Daredevil guest-stars everywhere

Daredevil has become an in-demand guest star lately. Not only is he a regular in New Avengers (at least for the time being, the series ends in two issues), he also appeared in Winter Soldier #12 last week and in this week’s X-Men #38. Daredevil: End of Days #2 also came out this week, but I’ll have to get back to that in a separate post. For now, let’s take a brief look at these other issues.

Winter Soldier #12

by Ed Brubaker and Butch Guice

This one would have totally passed me by if it weren’t for regular TOMP commenter Rebekah. I haven’t read any of the previous issues of Winter Soldier but this issue is straight-forward enough. Especially with the background Rebekah provided: “The storyline in WS recently has involved the Black Widow being brainwashed into thinking she was a deep-cover Soviet agent pretending to be a good guy. Bucky’s recently had his brain rewritten too, and in this issue it turned out the mission implanted in his head was to kill Daredevil.”

Daredevil, now a target of the brain-washed Bucky, appears in the final few pages doing some pretty classic Daredevil stuff, that is working out in his basement. As one would expect, his senses cue him into his intruder’s presences before he barges in, but we’ll have to wait until next issue for the real show-down.

Page from Winter Soldier #12, by Ed Brubaker and Butch Guice

About a week ago, I complained on Twitter that the English language lacks a proper translation for the Swedish term “buksvåger” (= abdomen + brother-in-law), or “bukis” for short. It jokingly describes the relationship (whether they’re aware of it or not) between two men who share a past or current lover. The Marvel universe is full of “buksvågrar” (plural). Let’s face it, the heroes of the Marvel U hump each other more than the cast of Grey’s Anatomy, and situations like this one reminds us of that fact in a way that is quite funny, albeit not deliberately so. While Daredevil will likely survive his current predicament, it’s an interesting twist seeing the characters’ past relationships become quite so central to the story.

X-Men #38

by Seth Peck and Paul Azaceta

X-Men #38, the first issue of a two-part story, is a fun little team-up between Daredevil and the mutant Domino. The tone is well in line with the lighter take on Daredevil we’ve seen in Mark Waid’s handling of Matt Murdock. In fact, it may even be one shade lighter. Nothing really substantial happens in this issue, it’s more like the answer to “what else did Daredevil do this week?” (though it’s clearly set before the events of Daredevil #18 and #19), but it’s an enjoyable issue that doesn’t take itself too seriously. I wasn’t a big fan of Paul Azaceta’s previous solo artwork on Daredevil (i.e. Daredevil #106, vol 2), but it’s much better here and a good fit for the story.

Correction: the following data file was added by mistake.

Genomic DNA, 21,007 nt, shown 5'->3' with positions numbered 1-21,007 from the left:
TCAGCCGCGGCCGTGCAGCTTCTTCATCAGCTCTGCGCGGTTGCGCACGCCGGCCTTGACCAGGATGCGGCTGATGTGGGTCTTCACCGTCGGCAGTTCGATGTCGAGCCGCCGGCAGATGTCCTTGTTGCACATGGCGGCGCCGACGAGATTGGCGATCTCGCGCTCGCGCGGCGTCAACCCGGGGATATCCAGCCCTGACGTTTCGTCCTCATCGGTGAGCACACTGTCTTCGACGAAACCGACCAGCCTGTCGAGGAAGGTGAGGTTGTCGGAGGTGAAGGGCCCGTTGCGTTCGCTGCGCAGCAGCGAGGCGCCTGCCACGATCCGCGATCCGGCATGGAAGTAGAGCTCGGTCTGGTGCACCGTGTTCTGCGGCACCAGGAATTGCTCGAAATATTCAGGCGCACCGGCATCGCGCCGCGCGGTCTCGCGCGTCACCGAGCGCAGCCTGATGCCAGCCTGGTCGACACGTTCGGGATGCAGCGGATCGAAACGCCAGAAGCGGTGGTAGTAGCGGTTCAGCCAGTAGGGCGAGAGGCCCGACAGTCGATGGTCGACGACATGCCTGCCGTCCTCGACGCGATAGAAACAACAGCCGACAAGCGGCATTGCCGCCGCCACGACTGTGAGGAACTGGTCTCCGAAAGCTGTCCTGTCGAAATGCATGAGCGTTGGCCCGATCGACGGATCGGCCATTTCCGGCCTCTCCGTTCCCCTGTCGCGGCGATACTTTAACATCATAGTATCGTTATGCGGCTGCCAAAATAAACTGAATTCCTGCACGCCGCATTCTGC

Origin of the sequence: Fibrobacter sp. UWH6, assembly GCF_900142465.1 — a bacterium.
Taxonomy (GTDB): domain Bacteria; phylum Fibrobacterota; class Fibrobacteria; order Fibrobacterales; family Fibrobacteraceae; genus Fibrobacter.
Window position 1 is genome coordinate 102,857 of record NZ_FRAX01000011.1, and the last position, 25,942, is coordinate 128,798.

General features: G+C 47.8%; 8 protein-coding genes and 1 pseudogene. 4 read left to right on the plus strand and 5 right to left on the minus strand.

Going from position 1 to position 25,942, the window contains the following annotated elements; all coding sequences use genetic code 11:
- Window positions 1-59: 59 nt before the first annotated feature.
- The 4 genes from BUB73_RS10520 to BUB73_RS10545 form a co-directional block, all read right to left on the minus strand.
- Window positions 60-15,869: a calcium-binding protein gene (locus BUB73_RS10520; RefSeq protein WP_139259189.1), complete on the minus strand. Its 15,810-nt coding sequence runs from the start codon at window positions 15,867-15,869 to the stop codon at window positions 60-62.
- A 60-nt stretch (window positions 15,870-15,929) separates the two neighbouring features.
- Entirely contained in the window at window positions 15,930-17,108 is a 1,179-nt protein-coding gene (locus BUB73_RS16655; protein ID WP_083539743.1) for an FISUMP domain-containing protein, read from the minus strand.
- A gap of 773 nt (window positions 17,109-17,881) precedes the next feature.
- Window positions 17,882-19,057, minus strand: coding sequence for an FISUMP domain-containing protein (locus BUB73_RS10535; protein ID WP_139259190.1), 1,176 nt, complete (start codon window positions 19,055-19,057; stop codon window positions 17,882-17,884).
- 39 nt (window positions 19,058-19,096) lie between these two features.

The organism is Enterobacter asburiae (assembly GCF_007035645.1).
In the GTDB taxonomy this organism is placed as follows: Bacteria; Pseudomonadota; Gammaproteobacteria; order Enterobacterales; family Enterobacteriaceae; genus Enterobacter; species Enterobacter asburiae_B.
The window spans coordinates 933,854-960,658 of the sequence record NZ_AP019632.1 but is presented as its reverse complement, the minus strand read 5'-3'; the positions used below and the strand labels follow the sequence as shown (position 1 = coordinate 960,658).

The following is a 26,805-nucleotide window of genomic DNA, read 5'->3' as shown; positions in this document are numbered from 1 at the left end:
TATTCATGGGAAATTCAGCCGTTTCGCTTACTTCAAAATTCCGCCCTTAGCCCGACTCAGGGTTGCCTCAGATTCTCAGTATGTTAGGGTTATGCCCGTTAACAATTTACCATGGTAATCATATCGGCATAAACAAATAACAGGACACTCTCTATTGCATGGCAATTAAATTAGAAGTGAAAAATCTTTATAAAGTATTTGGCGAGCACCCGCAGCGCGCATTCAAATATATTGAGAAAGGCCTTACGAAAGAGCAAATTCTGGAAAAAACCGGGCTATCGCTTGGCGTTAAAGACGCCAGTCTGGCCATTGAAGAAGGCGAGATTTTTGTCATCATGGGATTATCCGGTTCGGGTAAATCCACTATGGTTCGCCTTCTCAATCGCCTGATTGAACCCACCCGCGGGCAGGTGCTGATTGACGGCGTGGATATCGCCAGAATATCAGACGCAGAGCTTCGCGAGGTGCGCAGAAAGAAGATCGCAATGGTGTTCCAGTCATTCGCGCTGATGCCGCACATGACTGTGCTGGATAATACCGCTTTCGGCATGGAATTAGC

Panels from X-Men #38, by Seth Peck and Paul Azaceta

New Avengers #32

by Brian Michael Bendis and Carlos Pacheco

With only two issues to go of the current series, New Avengers is on the home stretch, ending with a Doctor Strange-centric arc. While I liked the way Doctor Strange was used on Daredevil #16 (in which his services were more of the medical than the magical kind), I will readily admit to not being a big fan of stories that revolve around demons and astral planes. This may be more up other people’s alleys, but I’m probably not the best judge of the qualities of this story. But, what about Daredevil? Is he up to anything fun this issue? Well, he has more lines here than he’s had in most of the previous issues that have come and gone since his first appearance, but his role is a fairly minor one. When Daredevil does speak up, it’s to say:

My senses. My senses create a radar. And it feels like there’s something here that doesn’t belong… but–”

Panels from New Avengers #32, by Brian Michael Bendis and Carlos Pacheco

I really like the concept underlying Bendis’s take on Daredevil’s senses, but I have always been critical of the actual execution. What does “something that doesn’t belong” feel like? Don’t get me wrong, we all have experiences that stand out for reasons we can’t pin-point, but suffice it to say that I’m once again reminded of that South Park scene with the underwear gnomes and their flawed business model. Step one, Daredevil has hyper-senses; step three, he magically knows stuff.

Oh well, I’ll try to go a little easier on Bendis & Co. for my upcoming review of Daredevil: End of Days #2 (despite one scene that almost took me out of the book!). ;) I will see you again shortly!

Comments

  1. says

    Yayyyyy! Bucky + Daredevil + getting name-dropped in TOMP = head exploding from awesomeness!

    I am totally stealing the term “buksvåger” now. I too was amused by the idea that Brubaker’s plot involves someone getting Natasha’s former lovers to kill each other off. (The bad guy here definitely has a thing for Natasha, so it’s a good theory.)

    I was also intrigued by the way the encounter paralleled Matt’s comment to Cap in Waid’s second issue about “pulling out the Bucky defense”. Matt was fairly dismissive then, but it looks like now he’s going to need a different Bucky defense entirely. See, Matt, this is what happens when you make lawyer jokes about gun-wielding crazies who are dating your ex … :)

  2. Thomas W says

    English does have a phrase that functions as a translation of buksvåger. It’s “eskimo brother.” (I’m not entirely certain as to the origin of the phrase, but I imagine it involves snuggling for warmth.)

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